MPs who earn £10,000 plus from their second jobs
Snouts in the trough? Times list could rekindle public anger last seen over MPs expenses
DOZENS of MPs are earning more than £10,000 a year from their outside interests, in addition to their £65,738 salaries, according to an investigation by The Times. Eighteen made more than £100,000 in the past year.
The paper says there will be questions about their "ability to keep up with the demands" of Parliament as some are committing as many as 80 hours a month to outside work. One MP warned that, three years after the expenses scandal, large outside earnings could give the Commons a bad name.
Of 21 MPs the paper lists, 14 are Conservatives – but the two biggest earners are Labour. Here are seven of the highest-paid from all parties:
GORDON BROWN (Lab) – Tops the list with £900,286.65 earned in one year from public speaking, academic positions and writing. The BBC reported in January that of £1.4m Brown earned after leaving office "not a single penny" went into his pocket – it all went to charity.
DAVID MILIBAND (Lab) – Made £410,171.60 from consultancy work and public speaking, engagements he would presumably not have been able to take up if he had succeeded in his bid to become Labour leader.
GEOFFREY COX (Con) – The highest-paid Tory on the list, he earned £405,729.50 for between 12 and 20 hours a week as a barrister. He defended outside work to the paper, saying it "enriches Parliament" by encouraging "independence of mind" and teaching MPs about the world beyond Westminster.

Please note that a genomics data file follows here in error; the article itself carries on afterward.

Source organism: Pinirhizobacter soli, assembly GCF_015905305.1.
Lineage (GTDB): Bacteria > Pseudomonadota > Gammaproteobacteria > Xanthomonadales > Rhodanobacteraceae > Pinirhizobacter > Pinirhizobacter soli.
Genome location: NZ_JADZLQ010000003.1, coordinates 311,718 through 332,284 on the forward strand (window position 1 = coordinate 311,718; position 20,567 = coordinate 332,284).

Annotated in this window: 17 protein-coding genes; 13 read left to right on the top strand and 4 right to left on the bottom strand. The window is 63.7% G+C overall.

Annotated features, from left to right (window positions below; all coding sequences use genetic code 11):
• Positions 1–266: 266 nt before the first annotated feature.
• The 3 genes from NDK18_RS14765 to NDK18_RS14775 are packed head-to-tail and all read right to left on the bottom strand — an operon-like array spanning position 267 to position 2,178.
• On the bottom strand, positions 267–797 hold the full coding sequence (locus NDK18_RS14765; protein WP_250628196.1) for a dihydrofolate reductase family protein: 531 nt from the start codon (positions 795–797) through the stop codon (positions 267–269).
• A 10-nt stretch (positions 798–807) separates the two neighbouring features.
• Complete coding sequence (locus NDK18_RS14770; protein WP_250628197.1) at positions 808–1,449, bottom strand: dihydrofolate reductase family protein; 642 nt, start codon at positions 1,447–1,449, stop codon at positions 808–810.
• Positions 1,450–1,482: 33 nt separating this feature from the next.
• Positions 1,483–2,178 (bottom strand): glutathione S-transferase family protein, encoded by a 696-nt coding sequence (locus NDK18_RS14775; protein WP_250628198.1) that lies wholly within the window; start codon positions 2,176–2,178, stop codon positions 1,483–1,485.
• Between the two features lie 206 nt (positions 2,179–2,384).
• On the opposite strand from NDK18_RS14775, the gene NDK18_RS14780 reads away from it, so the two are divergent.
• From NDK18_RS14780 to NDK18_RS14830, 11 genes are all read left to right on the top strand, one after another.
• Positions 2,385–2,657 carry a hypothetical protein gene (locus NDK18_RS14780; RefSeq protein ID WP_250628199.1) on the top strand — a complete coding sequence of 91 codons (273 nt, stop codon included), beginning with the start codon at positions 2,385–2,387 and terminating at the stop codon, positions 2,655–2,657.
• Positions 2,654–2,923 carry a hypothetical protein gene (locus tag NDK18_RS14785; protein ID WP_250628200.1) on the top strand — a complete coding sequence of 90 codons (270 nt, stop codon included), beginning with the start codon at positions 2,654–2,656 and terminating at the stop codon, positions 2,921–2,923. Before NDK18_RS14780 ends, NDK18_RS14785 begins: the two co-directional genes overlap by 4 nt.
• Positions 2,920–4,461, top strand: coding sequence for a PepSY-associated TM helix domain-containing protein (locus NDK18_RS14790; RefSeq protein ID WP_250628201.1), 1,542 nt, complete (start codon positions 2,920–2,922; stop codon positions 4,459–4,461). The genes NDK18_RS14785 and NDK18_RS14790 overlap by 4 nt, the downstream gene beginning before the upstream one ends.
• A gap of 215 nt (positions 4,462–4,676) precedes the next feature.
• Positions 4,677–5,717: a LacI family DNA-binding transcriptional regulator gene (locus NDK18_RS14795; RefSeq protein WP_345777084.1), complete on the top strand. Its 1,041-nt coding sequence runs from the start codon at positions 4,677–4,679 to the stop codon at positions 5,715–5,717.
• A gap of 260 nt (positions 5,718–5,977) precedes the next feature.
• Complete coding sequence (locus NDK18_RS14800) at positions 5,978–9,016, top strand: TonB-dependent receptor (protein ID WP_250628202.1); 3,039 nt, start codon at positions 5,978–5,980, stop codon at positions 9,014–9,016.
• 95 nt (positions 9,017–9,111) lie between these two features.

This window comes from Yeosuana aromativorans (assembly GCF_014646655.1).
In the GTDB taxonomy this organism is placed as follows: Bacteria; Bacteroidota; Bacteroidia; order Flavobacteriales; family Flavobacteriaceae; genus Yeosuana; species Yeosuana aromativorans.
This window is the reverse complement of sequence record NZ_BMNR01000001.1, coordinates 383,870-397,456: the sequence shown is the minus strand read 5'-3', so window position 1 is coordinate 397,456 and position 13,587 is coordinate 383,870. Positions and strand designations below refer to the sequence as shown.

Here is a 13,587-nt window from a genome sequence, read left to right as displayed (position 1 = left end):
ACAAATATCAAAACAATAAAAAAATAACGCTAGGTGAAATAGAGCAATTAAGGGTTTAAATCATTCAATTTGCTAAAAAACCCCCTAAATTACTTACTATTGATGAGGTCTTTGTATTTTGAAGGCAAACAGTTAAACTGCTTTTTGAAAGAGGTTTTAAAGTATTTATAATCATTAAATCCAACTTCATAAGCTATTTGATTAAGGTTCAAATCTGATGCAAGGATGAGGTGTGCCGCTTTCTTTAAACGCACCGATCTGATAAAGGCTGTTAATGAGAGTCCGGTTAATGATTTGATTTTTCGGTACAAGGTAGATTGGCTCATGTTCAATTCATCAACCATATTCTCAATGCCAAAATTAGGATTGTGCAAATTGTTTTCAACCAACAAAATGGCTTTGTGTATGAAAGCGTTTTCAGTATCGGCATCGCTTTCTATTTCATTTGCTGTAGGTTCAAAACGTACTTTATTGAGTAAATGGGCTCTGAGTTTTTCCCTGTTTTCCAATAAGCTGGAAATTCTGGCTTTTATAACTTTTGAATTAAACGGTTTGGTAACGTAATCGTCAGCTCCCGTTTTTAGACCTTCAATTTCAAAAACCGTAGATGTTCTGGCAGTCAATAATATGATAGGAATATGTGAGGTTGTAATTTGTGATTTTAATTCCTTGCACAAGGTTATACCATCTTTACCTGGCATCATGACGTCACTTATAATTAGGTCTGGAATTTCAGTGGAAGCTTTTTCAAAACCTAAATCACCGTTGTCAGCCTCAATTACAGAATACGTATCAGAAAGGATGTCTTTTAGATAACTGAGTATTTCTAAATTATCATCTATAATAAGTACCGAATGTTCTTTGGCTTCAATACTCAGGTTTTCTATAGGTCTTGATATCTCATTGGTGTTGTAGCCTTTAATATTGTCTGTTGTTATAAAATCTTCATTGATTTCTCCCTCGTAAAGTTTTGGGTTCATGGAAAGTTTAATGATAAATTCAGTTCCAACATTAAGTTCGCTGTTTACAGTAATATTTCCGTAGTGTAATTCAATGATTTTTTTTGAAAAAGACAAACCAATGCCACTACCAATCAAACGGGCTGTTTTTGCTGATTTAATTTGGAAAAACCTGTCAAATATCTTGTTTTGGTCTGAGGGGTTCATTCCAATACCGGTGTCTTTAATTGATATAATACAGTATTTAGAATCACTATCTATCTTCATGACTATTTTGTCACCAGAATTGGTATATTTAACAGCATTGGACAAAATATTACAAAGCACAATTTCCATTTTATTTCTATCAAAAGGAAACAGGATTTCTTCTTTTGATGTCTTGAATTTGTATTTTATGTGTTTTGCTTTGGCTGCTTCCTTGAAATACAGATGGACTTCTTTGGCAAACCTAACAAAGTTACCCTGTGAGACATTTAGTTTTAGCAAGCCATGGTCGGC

JOHN REDWOOD (Con) – Made £138,523.99 as chairman and adviser to several engineering and investment firms, working an average of 18 hours per month. Contacted by The Times, he said: "I don't want to talk about it, thanks very much," and put the phone down.
JOHN HEMMING (Lib Dem) – The only Liberal Democrat on the Times list, the Birmingham MP owns a software house, music company and online banking and insurance service – all of which demands just four hours per month of his time and earned him £146,540.
PETER LILLEY (Con) – Earned £102,464 as the director of an IT firm and gas, oil and power generation companies, working 34 hours per month. He pointed out to the paper that cabinet ministers have a far higher workload to juggle with their constituency duties than most backbench MPs with outside interests.
ALISTAIR DARLING (Lab) – Like Brown, the former Labour chancellor is in demand because of his previous role in government. Made £172,345.10 with public speaking, a memoir and journalism. Excluding the book-writing, he put in just eight hours a month. ·